Background. Concern about inadvertently sealing over caries often prevents dentists from providing dental sealants. The objective of the authors' review was to examine the effects of sealants on bacteria levels within caries lesions under dental sealants, Methods. The authors searched electronic databases for comparative studies examining bacteria levels in sealed permanent teeth. To measure the effect of sealants on bacteria levels, they used the log 10 reduction in mean total viable bacteria counts (VBC.) between sealed and not-sealed caries and the percentage reduction in the proportion of samples with viable bacteria. Results. Six studies - three randomized controlled trials, two controlled trials and one before-and-after study - were included in the analysis. Although studies varied considerably, there were no findings of significant increases in bacteria under sealants. Sealing caries was associated with a 100-fold reduction in mean total VBC (four studies, 138 samples). Sealants reduced the probability of viable bacteria by about 50.0 percent (four studies, 117 samples). Conclusions. The authors found that sealants reduced bacteria in carious lesions, but that in some studies, low levels of bacteria persisted. Those findings do not support reported concerns about poorer outcomes associated with inadvertently sealing caries. Clinical Implications. Practitioners should not be reluctant to provide sealants - an intervention proven to be highly effective in preventing caries - because of concerns about inadvertently sealing over caries.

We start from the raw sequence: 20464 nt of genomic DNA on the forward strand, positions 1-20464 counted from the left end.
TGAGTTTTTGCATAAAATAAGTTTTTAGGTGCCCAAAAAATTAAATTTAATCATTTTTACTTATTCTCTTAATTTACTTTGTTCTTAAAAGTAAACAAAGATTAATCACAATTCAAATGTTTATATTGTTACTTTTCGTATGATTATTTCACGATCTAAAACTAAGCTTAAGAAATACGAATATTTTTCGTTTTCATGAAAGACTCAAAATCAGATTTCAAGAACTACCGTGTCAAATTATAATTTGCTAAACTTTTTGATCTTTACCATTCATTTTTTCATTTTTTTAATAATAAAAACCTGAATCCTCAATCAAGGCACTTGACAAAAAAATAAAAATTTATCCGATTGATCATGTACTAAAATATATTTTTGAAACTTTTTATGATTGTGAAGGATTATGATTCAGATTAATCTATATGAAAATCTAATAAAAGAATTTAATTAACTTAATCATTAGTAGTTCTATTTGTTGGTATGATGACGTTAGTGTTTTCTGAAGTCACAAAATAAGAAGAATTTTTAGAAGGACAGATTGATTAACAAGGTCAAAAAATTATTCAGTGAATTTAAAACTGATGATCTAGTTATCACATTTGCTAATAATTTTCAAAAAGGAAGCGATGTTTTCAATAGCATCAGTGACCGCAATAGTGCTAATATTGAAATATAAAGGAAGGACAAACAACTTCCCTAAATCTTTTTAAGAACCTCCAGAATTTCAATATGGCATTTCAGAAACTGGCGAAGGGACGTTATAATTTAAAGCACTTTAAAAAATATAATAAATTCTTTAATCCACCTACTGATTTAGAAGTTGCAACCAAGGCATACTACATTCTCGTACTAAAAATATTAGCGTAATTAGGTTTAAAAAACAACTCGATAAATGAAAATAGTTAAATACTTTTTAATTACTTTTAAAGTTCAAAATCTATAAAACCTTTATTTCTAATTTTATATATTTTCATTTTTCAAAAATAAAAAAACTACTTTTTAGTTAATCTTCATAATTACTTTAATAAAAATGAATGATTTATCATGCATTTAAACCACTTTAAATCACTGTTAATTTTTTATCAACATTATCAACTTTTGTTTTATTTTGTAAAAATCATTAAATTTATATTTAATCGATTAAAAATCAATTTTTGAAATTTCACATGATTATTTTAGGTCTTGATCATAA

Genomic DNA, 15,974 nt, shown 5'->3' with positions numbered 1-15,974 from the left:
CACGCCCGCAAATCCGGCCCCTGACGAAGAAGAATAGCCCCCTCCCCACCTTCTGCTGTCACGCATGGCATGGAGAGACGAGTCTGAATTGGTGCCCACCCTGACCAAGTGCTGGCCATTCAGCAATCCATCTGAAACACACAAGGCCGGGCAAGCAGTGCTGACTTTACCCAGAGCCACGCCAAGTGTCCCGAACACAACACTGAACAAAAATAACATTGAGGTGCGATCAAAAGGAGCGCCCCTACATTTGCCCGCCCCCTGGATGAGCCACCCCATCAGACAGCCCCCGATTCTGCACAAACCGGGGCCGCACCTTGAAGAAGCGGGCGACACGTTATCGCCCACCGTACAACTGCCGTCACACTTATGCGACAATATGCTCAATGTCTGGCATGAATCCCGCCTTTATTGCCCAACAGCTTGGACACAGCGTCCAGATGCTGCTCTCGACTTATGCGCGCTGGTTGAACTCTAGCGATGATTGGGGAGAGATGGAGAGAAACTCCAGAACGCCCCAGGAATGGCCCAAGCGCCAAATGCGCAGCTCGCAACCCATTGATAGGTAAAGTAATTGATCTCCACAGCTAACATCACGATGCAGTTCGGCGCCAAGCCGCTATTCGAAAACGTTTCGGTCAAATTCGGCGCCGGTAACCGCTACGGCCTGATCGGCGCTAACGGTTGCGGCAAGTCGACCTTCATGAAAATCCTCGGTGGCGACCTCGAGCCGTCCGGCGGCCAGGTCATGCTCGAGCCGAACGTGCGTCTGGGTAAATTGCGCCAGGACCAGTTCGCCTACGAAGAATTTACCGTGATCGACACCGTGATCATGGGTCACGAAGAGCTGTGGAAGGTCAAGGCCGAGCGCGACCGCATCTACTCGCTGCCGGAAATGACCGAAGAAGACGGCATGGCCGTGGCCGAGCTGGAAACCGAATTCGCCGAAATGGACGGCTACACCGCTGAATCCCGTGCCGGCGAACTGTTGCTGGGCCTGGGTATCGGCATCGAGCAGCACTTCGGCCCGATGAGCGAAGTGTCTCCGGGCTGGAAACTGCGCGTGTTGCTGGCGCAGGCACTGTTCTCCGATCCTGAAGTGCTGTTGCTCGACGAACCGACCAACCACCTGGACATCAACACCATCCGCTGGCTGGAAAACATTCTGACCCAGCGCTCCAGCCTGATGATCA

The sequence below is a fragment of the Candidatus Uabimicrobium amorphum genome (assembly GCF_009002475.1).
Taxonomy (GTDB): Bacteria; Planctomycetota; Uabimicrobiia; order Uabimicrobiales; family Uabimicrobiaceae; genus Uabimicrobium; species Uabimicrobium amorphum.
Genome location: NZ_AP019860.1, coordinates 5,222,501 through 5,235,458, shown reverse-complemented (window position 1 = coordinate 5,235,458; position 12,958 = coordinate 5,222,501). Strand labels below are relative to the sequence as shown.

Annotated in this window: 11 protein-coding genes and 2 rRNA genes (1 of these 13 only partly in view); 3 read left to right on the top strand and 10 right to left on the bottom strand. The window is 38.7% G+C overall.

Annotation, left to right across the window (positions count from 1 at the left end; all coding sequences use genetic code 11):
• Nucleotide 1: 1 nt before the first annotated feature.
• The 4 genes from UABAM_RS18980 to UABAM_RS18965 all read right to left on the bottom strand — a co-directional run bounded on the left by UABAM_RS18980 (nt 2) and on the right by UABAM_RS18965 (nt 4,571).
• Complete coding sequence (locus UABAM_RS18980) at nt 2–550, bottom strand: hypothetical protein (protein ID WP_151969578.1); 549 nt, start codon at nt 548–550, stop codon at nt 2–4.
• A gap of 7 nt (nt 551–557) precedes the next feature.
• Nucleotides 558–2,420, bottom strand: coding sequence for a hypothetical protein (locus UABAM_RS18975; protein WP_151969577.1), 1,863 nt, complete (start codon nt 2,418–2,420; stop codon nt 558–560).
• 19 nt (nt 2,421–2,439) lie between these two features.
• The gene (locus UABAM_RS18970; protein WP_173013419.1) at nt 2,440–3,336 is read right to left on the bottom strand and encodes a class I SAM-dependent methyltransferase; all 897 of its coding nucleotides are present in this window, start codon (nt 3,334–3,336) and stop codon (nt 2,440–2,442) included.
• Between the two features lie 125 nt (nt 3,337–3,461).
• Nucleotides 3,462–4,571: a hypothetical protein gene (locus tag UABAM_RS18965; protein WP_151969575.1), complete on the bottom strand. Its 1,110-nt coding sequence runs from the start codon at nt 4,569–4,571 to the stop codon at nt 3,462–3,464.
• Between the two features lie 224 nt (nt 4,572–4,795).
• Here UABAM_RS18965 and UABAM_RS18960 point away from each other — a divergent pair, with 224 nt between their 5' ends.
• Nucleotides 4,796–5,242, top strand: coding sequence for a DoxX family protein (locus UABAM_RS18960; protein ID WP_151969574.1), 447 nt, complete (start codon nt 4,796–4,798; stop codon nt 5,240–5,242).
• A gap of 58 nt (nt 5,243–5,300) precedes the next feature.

- Pit-and-fissure sealants
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